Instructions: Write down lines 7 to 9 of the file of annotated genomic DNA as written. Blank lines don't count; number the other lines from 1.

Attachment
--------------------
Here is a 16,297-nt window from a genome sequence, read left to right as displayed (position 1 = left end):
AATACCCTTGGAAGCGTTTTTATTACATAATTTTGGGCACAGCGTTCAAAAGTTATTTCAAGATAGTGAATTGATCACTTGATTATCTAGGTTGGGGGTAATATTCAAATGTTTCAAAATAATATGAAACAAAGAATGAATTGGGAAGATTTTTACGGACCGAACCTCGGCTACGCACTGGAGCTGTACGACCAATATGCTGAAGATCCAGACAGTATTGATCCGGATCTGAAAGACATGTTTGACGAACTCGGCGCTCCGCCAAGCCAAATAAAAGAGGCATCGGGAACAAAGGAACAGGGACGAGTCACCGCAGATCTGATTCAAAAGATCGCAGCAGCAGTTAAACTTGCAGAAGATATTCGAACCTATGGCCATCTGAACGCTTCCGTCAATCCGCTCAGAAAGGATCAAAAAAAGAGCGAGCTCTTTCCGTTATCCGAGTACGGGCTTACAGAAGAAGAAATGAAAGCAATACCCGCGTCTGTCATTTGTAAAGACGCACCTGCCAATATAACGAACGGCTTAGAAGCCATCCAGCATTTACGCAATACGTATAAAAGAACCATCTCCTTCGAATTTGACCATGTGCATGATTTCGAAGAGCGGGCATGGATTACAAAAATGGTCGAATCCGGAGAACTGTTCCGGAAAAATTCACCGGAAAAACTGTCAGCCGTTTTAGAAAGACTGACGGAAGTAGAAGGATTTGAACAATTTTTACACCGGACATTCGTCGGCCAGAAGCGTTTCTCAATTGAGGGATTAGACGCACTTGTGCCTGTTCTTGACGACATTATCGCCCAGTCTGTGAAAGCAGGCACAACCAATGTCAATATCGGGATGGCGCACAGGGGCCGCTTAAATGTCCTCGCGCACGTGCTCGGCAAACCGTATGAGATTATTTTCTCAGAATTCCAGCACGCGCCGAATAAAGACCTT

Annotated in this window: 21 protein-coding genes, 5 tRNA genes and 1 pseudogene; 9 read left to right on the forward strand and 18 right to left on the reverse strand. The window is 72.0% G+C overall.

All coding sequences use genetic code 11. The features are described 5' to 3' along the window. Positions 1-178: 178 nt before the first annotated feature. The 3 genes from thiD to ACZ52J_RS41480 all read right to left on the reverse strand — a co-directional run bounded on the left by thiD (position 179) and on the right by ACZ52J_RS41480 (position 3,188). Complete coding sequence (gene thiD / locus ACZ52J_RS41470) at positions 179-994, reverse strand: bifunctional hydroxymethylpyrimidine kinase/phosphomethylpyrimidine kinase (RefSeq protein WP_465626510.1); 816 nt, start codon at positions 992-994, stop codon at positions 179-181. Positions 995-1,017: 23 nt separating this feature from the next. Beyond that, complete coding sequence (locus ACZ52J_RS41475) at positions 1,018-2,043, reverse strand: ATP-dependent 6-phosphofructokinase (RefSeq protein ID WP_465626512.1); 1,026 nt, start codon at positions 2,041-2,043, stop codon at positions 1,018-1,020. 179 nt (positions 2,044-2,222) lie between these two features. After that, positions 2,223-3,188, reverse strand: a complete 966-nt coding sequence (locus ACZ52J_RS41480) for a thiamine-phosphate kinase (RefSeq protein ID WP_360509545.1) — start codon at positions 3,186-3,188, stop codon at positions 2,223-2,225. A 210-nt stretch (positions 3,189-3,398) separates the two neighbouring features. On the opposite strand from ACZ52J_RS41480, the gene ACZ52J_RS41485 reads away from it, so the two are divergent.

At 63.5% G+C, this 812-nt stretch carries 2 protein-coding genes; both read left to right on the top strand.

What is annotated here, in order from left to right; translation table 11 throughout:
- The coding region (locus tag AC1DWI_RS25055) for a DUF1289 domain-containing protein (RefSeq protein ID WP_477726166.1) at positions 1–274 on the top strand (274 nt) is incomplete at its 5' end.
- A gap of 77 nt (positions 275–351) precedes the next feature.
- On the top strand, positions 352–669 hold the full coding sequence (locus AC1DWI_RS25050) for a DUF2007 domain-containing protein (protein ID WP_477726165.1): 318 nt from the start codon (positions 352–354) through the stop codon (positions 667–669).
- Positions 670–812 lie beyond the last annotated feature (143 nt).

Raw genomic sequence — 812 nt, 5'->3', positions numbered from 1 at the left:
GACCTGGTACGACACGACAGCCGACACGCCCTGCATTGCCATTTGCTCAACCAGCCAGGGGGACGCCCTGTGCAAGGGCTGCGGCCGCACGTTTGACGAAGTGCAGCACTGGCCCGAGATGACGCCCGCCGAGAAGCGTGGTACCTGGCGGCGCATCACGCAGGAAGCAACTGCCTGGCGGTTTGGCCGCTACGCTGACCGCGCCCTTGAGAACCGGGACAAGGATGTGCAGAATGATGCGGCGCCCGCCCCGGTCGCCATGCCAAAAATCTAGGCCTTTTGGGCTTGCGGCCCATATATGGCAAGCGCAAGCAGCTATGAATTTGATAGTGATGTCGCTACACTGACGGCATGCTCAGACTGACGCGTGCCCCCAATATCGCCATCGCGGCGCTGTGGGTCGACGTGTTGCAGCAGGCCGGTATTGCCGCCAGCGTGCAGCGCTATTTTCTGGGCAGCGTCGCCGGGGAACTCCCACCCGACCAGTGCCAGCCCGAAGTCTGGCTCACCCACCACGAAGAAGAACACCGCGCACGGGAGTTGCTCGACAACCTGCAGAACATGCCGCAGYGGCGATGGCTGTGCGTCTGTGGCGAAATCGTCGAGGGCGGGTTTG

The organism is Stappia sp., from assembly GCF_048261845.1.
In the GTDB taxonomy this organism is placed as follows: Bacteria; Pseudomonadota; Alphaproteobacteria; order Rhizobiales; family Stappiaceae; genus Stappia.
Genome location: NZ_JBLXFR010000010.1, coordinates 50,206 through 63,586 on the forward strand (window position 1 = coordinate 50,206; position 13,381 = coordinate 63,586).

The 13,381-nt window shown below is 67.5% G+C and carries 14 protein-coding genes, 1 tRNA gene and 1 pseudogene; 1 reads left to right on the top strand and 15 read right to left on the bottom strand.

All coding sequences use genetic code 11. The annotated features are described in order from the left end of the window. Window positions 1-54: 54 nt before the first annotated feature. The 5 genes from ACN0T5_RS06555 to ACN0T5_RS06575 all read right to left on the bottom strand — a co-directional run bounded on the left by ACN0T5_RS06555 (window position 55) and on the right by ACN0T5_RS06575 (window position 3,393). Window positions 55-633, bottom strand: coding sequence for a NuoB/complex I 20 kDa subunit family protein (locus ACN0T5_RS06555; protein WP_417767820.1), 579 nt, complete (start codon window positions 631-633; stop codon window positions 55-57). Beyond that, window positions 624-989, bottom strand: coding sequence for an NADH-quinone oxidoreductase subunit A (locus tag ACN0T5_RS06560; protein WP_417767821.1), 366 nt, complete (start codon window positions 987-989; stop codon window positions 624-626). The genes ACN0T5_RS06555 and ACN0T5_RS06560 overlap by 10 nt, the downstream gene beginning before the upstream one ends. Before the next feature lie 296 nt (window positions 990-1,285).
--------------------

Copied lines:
- The coding region (locus tag AC1DWI_RS25055) for a DUF1289 domain-containing protein (RefSeq protein ID WP_477726166.1) at positions 1–274 on the top strand (274 nt) is incomplete at its 5' end.
- A gap of 77 nt (positions 275–351) precedes the next feature.
- On the top strand, positions 352–669 hold the full coding sequence (locus AC1DWI_RS25050) for a DUF2007 domain-containing protein (protein ID WP_477726165.1): 318 nt from the start codon (positions 352–354) through the stop codon (positions 667–669).